3 Signs Your Amazon Prime Membership Is a Waste of Money

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  • Amazon Prime costs $139 a year.
  • While that may be worth paying for some people, that's not always the case.

It may be time to cancel.

Earlier this year, Amazon Prime raised the cost of an annual Prime membership from $119 to $139. And that price hike forced a lot of people to rethink their memberships.

For some people, keeping Prime was a no-brainer. I should know -- I was one of them.

I can say with certainty that I place an Amazon Prime order on a weekly basis. And some weeks, I order items daily.

It's not that I'm someone who shops out of boredom. I just find that Amazon tends to have different items I need at competitive prices. And if I can wait two days to get my items, I'd rather buy them from Amazon than trek out to the store and have to spend the time shopping in person. But while paying $139 a year for Amazon Prime makes sense for me, you may want to consider canceling your membership if these factors apply to you.

1. You don't shop on Amazon very often

If you were to check my monthly credit card statements, you'd see a host of Amazon Prime purchases. But if you hardly ever shop on Amazon, then it's probably not worth paying for a Prime membership. Even if you were to pay for shipping once a month or so, that might still amount to less than $139.

2. You don't take advantage of any of the free content

One benefit of joining Amazon Prime is getting access to loads of free content, from TV shows to movies to music to books. Although I don't tend to watch a lot of TV, if my weekend plans get rained out, I might find a new show to binge-watch or curl up under a blanket and stream a classic movie. And I frequently take advantage of the free books I can download via Prime. But if you're not using any of that digital content, then you may be throwing your money away -- especially if you also don't shop on Amazon all that often.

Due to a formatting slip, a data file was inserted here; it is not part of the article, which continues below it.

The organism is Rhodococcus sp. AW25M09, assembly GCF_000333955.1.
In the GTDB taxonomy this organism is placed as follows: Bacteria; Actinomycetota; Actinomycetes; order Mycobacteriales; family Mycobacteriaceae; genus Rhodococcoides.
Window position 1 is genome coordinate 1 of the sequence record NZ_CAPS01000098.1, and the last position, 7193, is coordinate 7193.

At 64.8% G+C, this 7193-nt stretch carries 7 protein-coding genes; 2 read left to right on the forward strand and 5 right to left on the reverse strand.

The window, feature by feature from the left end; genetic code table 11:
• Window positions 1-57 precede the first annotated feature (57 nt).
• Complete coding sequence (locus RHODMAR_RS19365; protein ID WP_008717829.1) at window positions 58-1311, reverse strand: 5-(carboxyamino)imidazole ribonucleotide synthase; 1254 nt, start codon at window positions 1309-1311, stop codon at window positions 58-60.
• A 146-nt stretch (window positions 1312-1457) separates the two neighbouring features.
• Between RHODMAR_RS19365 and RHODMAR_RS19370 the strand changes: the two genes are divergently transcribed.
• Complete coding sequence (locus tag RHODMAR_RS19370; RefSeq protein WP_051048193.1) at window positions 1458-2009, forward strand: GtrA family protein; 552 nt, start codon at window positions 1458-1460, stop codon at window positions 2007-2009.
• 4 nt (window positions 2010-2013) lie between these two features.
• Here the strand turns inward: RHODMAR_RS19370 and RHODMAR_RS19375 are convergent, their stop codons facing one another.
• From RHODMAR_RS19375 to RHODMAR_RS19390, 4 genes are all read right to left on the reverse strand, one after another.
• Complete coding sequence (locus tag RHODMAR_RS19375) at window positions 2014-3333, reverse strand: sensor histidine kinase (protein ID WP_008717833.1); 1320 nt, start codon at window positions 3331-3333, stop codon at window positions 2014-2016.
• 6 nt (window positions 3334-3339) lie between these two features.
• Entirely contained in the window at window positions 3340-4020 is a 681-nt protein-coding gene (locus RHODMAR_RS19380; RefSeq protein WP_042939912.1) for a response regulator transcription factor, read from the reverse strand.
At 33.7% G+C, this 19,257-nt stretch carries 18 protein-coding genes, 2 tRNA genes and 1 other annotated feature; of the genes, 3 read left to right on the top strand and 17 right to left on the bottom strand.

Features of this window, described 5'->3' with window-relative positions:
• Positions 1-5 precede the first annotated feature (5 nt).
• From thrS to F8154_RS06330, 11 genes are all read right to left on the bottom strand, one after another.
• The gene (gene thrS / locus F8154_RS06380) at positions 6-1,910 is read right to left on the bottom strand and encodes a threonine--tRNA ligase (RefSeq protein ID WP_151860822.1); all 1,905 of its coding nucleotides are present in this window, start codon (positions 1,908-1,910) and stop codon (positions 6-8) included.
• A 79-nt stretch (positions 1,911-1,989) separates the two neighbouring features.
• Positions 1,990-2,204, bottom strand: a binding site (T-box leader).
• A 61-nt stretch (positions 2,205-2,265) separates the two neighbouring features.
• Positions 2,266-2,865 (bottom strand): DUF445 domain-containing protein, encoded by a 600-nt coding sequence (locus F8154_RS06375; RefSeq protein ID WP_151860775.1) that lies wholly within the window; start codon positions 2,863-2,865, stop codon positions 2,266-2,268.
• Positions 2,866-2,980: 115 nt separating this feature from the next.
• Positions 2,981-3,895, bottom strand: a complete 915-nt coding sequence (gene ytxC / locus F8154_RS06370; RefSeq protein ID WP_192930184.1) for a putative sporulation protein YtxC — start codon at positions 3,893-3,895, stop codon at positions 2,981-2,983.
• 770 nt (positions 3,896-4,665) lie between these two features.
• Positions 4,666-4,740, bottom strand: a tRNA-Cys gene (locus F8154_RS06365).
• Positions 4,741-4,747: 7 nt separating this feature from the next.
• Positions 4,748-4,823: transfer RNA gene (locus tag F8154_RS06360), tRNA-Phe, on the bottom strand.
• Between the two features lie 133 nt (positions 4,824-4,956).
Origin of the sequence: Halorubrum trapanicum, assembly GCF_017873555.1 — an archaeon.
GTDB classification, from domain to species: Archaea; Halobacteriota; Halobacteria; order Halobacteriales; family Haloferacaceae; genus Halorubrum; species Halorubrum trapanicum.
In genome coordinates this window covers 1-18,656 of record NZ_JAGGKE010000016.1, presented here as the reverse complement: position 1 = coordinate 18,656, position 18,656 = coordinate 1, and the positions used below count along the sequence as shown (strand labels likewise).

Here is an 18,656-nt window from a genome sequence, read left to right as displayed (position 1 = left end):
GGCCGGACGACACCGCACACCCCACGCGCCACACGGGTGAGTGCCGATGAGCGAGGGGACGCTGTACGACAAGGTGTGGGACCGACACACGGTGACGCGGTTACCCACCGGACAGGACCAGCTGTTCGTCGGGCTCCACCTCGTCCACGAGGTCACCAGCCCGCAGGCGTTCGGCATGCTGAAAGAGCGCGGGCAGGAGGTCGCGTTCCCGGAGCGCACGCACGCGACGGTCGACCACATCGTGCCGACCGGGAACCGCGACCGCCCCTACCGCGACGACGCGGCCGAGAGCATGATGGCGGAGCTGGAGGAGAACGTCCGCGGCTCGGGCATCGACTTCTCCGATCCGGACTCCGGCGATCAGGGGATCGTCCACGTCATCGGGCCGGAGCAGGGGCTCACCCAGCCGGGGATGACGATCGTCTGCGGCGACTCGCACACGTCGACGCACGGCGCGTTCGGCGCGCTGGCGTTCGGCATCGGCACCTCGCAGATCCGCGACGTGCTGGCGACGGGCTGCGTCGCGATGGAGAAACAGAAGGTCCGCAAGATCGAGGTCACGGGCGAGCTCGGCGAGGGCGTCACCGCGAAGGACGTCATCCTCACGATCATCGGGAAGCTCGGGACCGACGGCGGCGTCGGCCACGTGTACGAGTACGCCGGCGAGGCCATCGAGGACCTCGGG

3. You generally order enough to qualify for free shipping

You don't have to be an Amazon Prime member to qualify for free shipping on your purchases. You simply have to spend $25 or more and wait a few days for your items to arrive at your door (since you won't be eligible for free two-day shipping). But if that's generally not a problem for you, then there's probably no reason to pay for a Prime membership.

I can say with confidence that my Amazon Prime membership saves me time, money, and in many cases, aggravation. But that's just me.

There are some people who may be better served canceling Amazon Prime and spending their money elsewhere. If you're one of them, don't hesitate to take that step. Remember, you can always sign up for a Prime membership again in the future when you might get more use out of it. But for now, there's no sense in throwing your money away at a time when life has gotten so expensive.

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